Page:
To understand the significance of the Mississippi Supreme Court’s decision in Corban v. USAA, it is necessary to consider the financial devastation and unnecessary insurance coverage litigation caused by the absence of it during the four years from the date Hurricane Katrina hit Mississippi’s gulf coast.
Merlin’s lead grabbed my attention as did his page one footnote referencing SLABBED:
The obliterated structures have been termed by those in Mississippi’s gulf coast “slabbed,” as there was literally nothing but a slab left where homes and businesses once stood. Slabbed is also the name of a blog that has chronicled the reconstruction efforts and struggles with the insurance industry along the way. For more on this topic and stories behind the Katrina litigation, see http://www.slabbed.org.
Since Merlin’s blog provides what he calls the “Reader’s Digest version” of his article for the Mississippi Law Journal, SLABBED moves from his lead to the references to Bossier v State Farm and Robohm v State Farm in his Conclusion: (emphasis added)
While the Corban decision made it clear that insurers cannot use the ACC and wind/water protocol to evade their burdens under an all-risk policy, State Farm’s trial motions show that it is still using both to deny claims. One month after Corban was released, State Farm tried to shirk its obligations with a tortured interpretation of the opinion. In a trial brief submitted in Bossier v. State Farm, State Farm argued:
State Farm anticipates that Plaintiff at trial may attempt to satisfy his burden of proof merely by pointing to the totality of damage to his house at the conclusion of Hurricane Katrina. Yet, such an approach by Plaintiff would be insufficient under Corban to satisfy his burden of proving accidental direct physical loss under the policy. Under Corban, proving “damage” is not the same as proving that a “loss” occurred, and the Mississippi Supreme Court in Corban criticized courts and parties that have “conflated the terms ‘loss’ and ‘damage.’” “The policy does not cover or exclude ‘damage,’ but rather covers or excludes ‘loss,’ and it is to ‘loss’ that the deductible is applied.” In an event like Hurricane Katrina, there are different forces, “at different times, causing different damage, resulting in separate losses.” Thus, the term “loss” “should not” refer to the “totality of the damage.” Indeed, the Mississippi Supreme Court in Corban rejected the view “that loss is not determined until the hurricane is over.” Rather, there may be “‘many losses because property can consist of many elements.’” Therefore, under Corban, Plaintiff cannot discharge his burden of proving an accidental direct physical loss merely by pointing to the totality of the damage to his house at the conclusion of Hurricane Katrina. Similar to the insurance policy at issue in Corban, Plaintiff’s homeowners policy insures for “accidental direct physical loss,” not damage. Plaintiff’s theory in this case is that he sustained a loss (or losses) to his house before storm surge flooding arrived. Applying his theory to the Corban framework, Plaintiff must prove by a preponderance of the evidence that this pre-surge loss (or losses) actually occurred. It is immaterial to Plaintiff’s initial burden whether any other loss occurred later because each loss comes into being (if at all) at the moment it happens.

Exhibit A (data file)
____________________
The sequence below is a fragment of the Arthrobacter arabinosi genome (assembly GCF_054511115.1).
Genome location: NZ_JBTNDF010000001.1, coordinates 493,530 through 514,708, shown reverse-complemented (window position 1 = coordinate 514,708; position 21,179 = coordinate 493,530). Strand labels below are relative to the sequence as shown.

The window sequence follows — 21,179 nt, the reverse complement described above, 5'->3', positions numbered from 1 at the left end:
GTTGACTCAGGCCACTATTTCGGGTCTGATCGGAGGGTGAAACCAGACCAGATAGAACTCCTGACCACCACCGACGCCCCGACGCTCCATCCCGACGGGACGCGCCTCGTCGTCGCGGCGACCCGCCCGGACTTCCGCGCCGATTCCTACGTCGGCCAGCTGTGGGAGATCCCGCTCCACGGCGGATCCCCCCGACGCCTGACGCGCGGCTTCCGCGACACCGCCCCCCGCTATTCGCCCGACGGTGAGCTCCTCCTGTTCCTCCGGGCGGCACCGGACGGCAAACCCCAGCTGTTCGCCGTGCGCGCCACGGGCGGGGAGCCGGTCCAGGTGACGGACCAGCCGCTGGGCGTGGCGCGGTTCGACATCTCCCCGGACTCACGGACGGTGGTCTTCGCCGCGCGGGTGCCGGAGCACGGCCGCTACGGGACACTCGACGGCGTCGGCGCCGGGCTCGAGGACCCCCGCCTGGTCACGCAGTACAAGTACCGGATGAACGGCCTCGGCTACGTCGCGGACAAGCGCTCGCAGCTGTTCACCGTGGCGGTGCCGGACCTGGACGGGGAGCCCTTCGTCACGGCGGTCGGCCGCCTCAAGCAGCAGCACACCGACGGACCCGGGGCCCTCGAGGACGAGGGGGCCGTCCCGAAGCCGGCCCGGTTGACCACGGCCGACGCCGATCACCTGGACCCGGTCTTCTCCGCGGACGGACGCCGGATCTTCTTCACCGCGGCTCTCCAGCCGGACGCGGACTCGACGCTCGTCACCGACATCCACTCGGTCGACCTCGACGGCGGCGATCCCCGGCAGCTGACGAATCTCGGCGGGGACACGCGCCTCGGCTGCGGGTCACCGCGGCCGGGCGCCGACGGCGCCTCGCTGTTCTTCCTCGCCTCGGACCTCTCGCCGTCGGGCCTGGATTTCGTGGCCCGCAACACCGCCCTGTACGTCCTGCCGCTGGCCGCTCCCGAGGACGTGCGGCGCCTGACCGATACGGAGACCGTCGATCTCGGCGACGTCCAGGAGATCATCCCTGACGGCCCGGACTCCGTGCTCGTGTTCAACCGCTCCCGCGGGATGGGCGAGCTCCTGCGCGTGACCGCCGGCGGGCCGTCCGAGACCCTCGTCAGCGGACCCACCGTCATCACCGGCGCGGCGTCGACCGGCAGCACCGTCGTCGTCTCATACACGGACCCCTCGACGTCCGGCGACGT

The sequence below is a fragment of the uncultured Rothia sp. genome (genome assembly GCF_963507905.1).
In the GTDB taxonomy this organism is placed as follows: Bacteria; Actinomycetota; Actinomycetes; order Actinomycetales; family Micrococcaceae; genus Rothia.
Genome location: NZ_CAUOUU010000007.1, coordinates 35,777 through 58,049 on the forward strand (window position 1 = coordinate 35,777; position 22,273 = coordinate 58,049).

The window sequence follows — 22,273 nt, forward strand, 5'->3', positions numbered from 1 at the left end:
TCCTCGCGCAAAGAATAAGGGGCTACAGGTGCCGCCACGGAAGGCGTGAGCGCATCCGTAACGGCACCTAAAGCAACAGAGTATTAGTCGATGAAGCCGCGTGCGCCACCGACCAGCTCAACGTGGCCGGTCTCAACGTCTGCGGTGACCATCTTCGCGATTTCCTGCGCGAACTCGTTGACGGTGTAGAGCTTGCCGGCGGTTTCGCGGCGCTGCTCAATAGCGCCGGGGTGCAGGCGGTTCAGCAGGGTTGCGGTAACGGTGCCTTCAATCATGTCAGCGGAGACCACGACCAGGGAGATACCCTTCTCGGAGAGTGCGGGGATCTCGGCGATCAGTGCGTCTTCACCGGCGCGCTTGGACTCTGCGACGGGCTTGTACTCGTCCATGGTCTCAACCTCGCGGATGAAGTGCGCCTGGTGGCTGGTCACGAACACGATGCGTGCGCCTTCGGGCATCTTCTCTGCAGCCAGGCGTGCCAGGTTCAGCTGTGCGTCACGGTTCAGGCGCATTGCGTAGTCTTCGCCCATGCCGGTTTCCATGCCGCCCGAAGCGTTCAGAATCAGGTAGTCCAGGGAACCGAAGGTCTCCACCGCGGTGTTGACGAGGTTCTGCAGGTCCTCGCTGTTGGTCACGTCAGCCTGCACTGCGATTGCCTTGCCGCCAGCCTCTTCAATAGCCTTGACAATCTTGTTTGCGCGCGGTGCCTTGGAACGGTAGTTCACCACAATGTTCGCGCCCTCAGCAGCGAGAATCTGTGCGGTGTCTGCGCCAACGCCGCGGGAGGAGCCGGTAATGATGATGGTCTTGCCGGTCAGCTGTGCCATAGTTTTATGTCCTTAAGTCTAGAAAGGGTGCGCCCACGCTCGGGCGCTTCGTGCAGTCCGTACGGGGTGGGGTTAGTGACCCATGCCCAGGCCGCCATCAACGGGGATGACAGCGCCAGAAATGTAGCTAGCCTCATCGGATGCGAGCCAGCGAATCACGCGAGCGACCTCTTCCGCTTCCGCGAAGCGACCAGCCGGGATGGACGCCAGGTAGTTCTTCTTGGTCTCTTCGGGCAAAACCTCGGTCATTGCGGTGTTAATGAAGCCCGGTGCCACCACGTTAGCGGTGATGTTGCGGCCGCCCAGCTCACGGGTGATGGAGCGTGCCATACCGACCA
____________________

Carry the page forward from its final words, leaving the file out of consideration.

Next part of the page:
More recently, in Robohm v. State Farm, State Farm filed a motion for summary judgment, arguing “Plaintiffs cannot offer expert testimony that their house was rendered uninhabitable by wind, rather than flooding. Where there is a dispute as to whether wind or water damaged a structure, expert testimony is required to prove causation.” State Farm further argued, “This claim also fails because it is at odds with Mississippi Supreme Court precedent establishing that the water damage exclusion in the applicable policy unambiguously excludes damage from storm surge and that the anti-concurrent causation clause excludes damage caused by wind and flood acting concurrently.”
It is clear that State Farm policyholders still face an uphill battle. As explained above, State Farm’s argument is completely at odds with the history, purpose, and bargain of the all-risk policy and Corban itself. This shows that the true problem at the heart of the Katrina litigation remains. Insurers are using their vast resources to evade their responsibilities under the policies they wrote. The individual policyholder who has lost everything in a catastrophe is not a formidable opponent for an insurer. Most often, the policyholder is in a state of financial and emotional crisis.
Policyholders have a right to expect that the insurance they purchased, often for tens of thousands of dollars over the years, will provide the benefits they bought. Before Corban, the Fifth Circuit held that insurers had an arguable basis to deny claims and shift their burden of proof based on the ACC or wind/water protocol. I believe the Court would be hard-pressed to reach the same conclusion now.
Chip does an excellent job recounting “the history, purpose and bargain of the all-risk policy and Corban itself” and the full article is well worth a read. His powerful conclusion, however, is a must read:
In the end, Corban was a victory for policyholders, but a hollow victory because it came far too late for most Katrina victims to benefit from it. During the four years from the time Katrina obliterated the gulf coast to the date Corban was released, those who lost everything were further victimized by insurers that manipulated words or phrases in complex and difficult to understand policies to wrongfully deny and underpay millions in claims. Homes and businesses were lost and lives changed; there is no way to calculate the true devastation…
In time the Coast will be rebuilt and renewed; but, it will never recover what was lost.